There is lots of kerfuffle surrounding the Mayan Calendar and the end of the world. Apparently it’s in December 21, 2012.
To make matters worse, some scientists are talking up magnetic pole drift and shift so the two families of thinkers are working in concert to create concern.
The magnetic pole drift thing is rather interesting. I remember when I was a kid in Saskatchewan seeing the Northern Lights. They were so bright and energetic they could light your way as you were walking. The first time I saw them I ran home in a mad panic that something had gone wrong with the planet. I was greeted by my calm dad who told me that’s ”just the norther lights and everything is normal”! It took me at least 15m to buy into the fact that nothing had gone wrong. I then got in contact with my friend Bernard up the road to show them my new discovery. The northern lights weren’t new, it’s just that me and my friends were getting old enough to stay out later.
Since then I’ve seen some of the most amazing shows.
But they’re gone now. Magnetic North has been migrating North for some time now and it’s much farther North now so the Northern Lights are headed to Siberia.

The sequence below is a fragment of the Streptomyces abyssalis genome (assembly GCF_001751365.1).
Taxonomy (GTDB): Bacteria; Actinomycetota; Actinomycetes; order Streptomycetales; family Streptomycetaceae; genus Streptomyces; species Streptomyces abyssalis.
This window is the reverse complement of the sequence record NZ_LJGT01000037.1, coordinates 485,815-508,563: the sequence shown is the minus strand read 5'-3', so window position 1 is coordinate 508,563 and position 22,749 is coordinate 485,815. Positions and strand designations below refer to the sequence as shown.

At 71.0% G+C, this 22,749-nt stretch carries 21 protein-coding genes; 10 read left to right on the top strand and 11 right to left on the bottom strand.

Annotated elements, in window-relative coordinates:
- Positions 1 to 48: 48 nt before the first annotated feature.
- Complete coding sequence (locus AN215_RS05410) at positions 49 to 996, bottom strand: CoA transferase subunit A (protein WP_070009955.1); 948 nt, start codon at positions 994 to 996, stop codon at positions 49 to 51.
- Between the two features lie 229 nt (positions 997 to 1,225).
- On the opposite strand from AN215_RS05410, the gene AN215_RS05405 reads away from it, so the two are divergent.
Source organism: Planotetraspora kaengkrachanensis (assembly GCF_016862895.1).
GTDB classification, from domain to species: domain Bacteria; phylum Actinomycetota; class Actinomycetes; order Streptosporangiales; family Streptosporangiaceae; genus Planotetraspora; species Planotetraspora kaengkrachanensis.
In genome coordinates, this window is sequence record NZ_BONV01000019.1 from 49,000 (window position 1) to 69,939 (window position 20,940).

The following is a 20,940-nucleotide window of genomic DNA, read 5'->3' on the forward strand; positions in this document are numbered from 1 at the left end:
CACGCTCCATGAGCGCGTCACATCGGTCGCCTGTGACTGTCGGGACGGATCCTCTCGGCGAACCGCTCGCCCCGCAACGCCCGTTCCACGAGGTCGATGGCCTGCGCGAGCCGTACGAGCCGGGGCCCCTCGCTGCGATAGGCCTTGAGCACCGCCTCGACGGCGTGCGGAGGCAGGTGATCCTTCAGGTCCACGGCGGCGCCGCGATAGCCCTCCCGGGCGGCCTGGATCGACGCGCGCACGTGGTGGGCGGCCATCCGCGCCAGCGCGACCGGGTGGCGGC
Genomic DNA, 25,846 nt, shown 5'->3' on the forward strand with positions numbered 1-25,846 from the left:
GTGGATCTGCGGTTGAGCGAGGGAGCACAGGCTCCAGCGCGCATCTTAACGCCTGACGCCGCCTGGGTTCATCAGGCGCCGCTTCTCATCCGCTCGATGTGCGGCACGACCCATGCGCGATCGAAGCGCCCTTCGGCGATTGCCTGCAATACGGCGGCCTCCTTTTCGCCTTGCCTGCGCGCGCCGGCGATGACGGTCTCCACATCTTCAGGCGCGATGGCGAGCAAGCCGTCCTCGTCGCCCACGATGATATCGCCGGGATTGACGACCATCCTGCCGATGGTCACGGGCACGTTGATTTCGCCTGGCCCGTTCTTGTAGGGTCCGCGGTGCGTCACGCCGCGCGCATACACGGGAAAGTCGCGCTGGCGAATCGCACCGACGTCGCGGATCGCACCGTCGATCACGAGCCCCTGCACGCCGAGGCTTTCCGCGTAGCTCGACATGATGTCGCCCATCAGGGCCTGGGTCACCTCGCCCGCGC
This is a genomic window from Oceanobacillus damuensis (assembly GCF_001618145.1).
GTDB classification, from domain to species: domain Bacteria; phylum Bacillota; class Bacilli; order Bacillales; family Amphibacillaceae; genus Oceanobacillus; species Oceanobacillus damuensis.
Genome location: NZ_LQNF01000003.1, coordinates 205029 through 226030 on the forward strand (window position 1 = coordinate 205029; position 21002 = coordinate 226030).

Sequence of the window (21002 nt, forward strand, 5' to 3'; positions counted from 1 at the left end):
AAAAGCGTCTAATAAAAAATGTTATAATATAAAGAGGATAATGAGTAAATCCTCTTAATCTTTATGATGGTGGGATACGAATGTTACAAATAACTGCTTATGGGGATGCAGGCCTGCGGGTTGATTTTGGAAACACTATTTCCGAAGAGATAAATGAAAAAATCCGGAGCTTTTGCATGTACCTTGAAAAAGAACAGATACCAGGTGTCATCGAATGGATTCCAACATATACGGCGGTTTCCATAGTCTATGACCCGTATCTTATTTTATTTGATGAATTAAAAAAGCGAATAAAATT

Scientists would like us to be concerned that the north pole could flip someday (which I don’t doubt). But they’re pushing the idea that it’s due to flip.
First of all, the magnetic pole moves in a chaotic pattern (which means that it’s unpredictable by the way). So there’s a bit of a conflict there with those two statements. I watched a documentary a while back with David Suzuki. They did s simulation of a magnetic pole in a machine which was basically a blender that whipped metal around in a container. The motion of the metal gave rise to a magnetic pole for the container. Because it was based on the kind of swirling that scientists think is at the core of earth, the model could tell us something about earth’s poles. In a nutshell the pole shifted around (and reversed occasionally). It was pretty chaotic as there was no apparent pattern. This pole shift dueness that scientists talk about concerns me a bit because if in fact the pole does move chaotically, then it’s just an example of dueness fallacy (you know when people think that if you haven’t rolled a 2 with a dice in a while they think the probability of it happening in each roll increases).
I think a better argument of a possible shift is strictly in the fact that the pole drift is moving rather rapidly. Not the argument that a reversal has not occurred in a while.
One way or the other, it’s possible that it could shift and there could be some impact.
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